When David Welch co-founded Optisense Network Inc. nine years ago, he knew the road ahead would be winding. His future utility customers wouldn’t take kindly to seat-of-the-pants ideas without proven results.
Ten patents later, millions of dollars of investments and years of trials with prospects such as TXU and Alabama Power are finally paying off. Optisense, based in Bridgeport, about 50 miles northwest of Fort Worth, has developed an “optical voltage and current sensor like no one else in this world,” Welch says. The company’s intelligent grid technology now has the backing of a venture capital firm and is ready for production in early 2011.
The sensors, which promise to deliver grid efficiencies, reduced capital expenditures, and safer technology, are in sync as the country prepares to upgrade its electrical grid.
No one says being an emerging energy company would be easy. Finding early-stage financing for energy and sustainable-related technologies is nearly impossible these days. But for those who can bootstrap their idea to fruition, the payoffs are sizeable.
“We have billion-dollar potential,” says Welch, who plans to double his employee count to 30 this year. “The industry itself is approaching a $100 billion market in 10 years. I just want a little piece of that.”
Jonathan Shapiro, founder and CEO of the Texas Institute in Dallas, serves on a regional committee for the Texas Emerging Technology Fund, an investment fund for technology-based startups. One-third of the 50 North Texas companies waiting to go through the ETF application process are energy-related, he says.
“Most of the venture capital firms are trying to raise their next fund and are not lending to early-stage [companies],” says Shapiro, whose nonprofit research institute helps advance sustainable technology research, development, policy, and workforce training.
Optisense was one of the lucky ones, securing $1.5 million in ETF money in 2007. Solarno, a five-year-old company founded by researchers at The University of Texas at Dallas, also has received funding, as has four-year-old Richardson-based 21-Century Silicon.
Plano-based Axium Solar, founded by Yvonne and Bob Kendrick, took a different approach. After 20 years of running Axium Electric, which specializes in energy management and building automation systems, they launched the sister company two years ago. Axium Solar offers installation and custom design of photovoltaic and wind generation systems for residential and commercial buildings.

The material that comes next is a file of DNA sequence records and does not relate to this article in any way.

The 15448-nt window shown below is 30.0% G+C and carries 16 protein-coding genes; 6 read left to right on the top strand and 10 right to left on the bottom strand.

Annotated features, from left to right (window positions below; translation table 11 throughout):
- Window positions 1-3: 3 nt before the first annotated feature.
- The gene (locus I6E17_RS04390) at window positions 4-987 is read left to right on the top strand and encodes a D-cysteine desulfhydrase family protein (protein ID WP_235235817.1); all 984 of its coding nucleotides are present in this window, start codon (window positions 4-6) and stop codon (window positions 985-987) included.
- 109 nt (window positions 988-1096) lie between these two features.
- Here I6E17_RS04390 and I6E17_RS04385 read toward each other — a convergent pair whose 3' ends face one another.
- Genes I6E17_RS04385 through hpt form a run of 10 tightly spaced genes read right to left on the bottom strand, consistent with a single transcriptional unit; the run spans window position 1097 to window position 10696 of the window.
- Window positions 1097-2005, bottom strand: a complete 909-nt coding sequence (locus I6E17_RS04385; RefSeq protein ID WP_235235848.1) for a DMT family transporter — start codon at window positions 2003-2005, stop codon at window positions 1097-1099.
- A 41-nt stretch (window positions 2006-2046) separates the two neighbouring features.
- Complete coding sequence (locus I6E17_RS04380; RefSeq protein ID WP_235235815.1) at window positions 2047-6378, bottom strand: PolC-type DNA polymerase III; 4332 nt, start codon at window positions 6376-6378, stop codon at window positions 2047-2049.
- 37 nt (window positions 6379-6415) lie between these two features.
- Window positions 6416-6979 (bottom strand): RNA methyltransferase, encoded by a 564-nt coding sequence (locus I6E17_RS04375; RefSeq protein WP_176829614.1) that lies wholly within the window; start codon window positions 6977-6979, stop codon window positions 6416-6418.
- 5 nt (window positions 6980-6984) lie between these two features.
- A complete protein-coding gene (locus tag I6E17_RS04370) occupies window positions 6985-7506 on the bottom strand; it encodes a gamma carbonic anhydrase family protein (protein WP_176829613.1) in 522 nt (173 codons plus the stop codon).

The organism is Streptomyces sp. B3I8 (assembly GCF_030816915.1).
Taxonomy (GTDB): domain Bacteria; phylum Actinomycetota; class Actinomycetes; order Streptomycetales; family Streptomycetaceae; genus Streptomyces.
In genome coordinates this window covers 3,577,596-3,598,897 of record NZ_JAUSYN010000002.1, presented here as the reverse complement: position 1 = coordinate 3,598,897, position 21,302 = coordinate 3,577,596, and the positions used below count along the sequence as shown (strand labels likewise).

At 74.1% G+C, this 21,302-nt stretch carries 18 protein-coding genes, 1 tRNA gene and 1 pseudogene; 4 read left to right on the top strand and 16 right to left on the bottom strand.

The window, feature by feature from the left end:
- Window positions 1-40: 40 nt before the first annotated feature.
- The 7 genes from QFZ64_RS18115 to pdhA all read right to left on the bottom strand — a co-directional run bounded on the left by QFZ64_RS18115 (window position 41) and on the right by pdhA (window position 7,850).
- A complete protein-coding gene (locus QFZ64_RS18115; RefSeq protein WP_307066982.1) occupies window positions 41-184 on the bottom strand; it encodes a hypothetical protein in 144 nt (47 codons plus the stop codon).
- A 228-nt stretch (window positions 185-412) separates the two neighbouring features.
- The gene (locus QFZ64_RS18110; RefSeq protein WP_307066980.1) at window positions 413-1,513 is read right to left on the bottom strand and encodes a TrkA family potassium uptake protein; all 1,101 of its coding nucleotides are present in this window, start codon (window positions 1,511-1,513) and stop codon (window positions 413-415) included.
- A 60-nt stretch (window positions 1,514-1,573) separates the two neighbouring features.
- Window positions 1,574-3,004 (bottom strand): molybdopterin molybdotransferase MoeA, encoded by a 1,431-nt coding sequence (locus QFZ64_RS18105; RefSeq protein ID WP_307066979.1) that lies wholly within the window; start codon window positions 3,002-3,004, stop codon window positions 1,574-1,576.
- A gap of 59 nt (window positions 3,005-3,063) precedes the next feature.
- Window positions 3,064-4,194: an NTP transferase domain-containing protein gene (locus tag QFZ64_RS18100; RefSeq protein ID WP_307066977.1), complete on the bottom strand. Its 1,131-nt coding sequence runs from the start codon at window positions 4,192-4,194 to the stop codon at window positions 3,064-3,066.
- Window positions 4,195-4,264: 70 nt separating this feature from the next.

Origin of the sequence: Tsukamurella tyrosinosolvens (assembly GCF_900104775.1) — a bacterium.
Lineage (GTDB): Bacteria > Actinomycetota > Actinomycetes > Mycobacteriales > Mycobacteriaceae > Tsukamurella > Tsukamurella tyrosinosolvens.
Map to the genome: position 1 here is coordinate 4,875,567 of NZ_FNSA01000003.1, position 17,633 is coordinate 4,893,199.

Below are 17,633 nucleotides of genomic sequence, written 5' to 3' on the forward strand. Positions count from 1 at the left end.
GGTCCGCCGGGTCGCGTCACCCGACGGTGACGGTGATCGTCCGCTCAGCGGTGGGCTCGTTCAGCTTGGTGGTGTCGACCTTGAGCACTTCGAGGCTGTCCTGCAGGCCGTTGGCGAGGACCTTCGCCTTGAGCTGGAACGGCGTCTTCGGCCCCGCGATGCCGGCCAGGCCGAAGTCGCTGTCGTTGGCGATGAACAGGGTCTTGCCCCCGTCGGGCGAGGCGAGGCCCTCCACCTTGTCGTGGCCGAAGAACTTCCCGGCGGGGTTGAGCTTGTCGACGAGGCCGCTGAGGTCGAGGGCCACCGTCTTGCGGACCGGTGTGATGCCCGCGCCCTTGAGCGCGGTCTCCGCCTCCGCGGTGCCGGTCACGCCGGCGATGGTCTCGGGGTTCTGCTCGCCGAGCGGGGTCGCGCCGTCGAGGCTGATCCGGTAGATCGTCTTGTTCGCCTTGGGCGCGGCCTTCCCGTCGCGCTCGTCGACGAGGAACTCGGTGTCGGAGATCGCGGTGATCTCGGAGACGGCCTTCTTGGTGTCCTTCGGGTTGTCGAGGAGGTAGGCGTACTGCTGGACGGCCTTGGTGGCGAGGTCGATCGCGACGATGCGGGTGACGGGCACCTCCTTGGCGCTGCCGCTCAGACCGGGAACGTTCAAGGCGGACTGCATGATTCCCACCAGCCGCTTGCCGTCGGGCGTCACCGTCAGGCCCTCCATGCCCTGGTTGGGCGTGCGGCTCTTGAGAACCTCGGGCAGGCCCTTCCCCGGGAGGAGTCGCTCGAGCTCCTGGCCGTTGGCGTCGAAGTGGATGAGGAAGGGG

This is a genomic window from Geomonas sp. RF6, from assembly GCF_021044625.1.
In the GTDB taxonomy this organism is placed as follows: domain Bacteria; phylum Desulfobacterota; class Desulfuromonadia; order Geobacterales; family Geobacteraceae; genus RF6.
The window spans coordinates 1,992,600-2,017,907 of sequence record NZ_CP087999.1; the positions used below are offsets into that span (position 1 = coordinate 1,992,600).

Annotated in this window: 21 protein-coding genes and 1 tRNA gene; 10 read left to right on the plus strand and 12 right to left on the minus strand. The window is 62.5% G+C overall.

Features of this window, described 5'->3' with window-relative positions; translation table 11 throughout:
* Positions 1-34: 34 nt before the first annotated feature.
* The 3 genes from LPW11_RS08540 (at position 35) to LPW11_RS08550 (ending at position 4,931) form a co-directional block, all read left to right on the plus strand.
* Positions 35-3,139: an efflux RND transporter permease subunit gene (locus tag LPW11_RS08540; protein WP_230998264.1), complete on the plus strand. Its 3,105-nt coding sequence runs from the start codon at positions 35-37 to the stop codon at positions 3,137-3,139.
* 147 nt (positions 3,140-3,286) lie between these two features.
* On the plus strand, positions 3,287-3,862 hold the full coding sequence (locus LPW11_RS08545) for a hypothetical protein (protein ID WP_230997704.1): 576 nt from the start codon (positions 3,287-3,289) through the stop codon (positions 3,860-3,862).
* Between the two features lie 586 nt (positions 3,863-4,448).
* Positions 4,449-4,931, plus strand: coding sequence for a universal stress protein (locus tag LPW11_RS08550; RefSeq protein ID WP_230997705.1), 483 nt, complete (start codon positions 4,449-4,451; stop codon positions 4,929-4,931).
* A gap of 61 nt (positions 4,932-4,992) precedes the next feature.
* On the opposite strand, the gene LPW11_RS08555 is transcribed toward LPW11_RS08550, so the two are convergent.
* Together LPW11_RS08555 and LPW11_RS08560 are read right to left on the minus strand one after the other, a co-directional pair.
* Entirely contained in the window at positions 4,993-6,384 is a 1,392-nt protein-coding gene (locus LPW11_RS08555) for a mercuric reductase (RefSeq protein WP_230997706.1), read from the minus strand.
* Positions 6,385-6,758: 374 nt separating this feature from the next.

Revenue for 2010 is expected to hit $6 million; “conservative” sales estimates for 2011 are $14 million. Installations were up 300 percent from 2009 to 2010, says Yvonne Kendrick, president and CEO.
Government subsidies are helping fuel the company’s growth. During the last two years, the company’s projects have shifted to larger municipal, government, and school-related projects because of federal stimulus funds and grants issued by the State Energy Conservation Office, Kendrick says. Clients include the cities of Bedford, Plano, Duncanville, and Grand Prairie; as well as Southern Methodist University and the Internal Revenue Service.
SECO grants require all materials are American made, which is wholeheartedly supported by Axium Solar, but the U.S. supply chain is limited and is slowing the installation process, Kendrick says. “The demand is real, which is even more reason for the U.S. to get on the bandwagon and promote renewable energy and job growth in an industry that has far outgrown our own capacity of supply,” she says.
Some commercial clients, such as Cisco Systems, which installed a 100-kilowatt solar system at its new Allen building, are pursuing the upgrades without any government incentives.
Global companies such as Richardson-based Texas Instruments also are responding to the demand for energy-efficient products and appliances. Production of electric motors is approaching 10 billion units a year, and TI is designing semiconductor chips that make them more efficient, says Mark Denissen, vice president of worldwide strategic marketing.
“It’s an enormous market,” he says. “Appliances are part of that story. The opportunity to make those appliances more intelligent, make them able to communicate, make them able to use just the right amount of water, just the right amount of detergent; all that is an enormous opportunity.”
Shapiro of the Texas Institute is a big proponent of technologies with digital controls that can monitor and censor energy usage.
He isn’t on the payroll at Oncor, but has spoken publicly about the company’s $500 million investment in smart meters, which can tell consumers at what time their energy usage is peaking.
“The investment in smart meters, we’ve yet to see the outcome for this,” Shapiro says. “The next five to 10 years we will see the amount of information and data and opportunity for technology that will come out of this.”
Shapiro is overseeing a new energy lab at the University of Texas at Dallas, which brings together technology giants such as TI, Raytheon, Siemens, and Nokia to examine issues such as cyber security for electrical and smart grids and the integration of renewable energies.
“We’re better positioned than any place in the country because of the communications and military contracting backgrounds here,” he says of North Texas. “Getting everyone to work together requires a Super Bowl kind of idea. I hope the lab will be the first step.”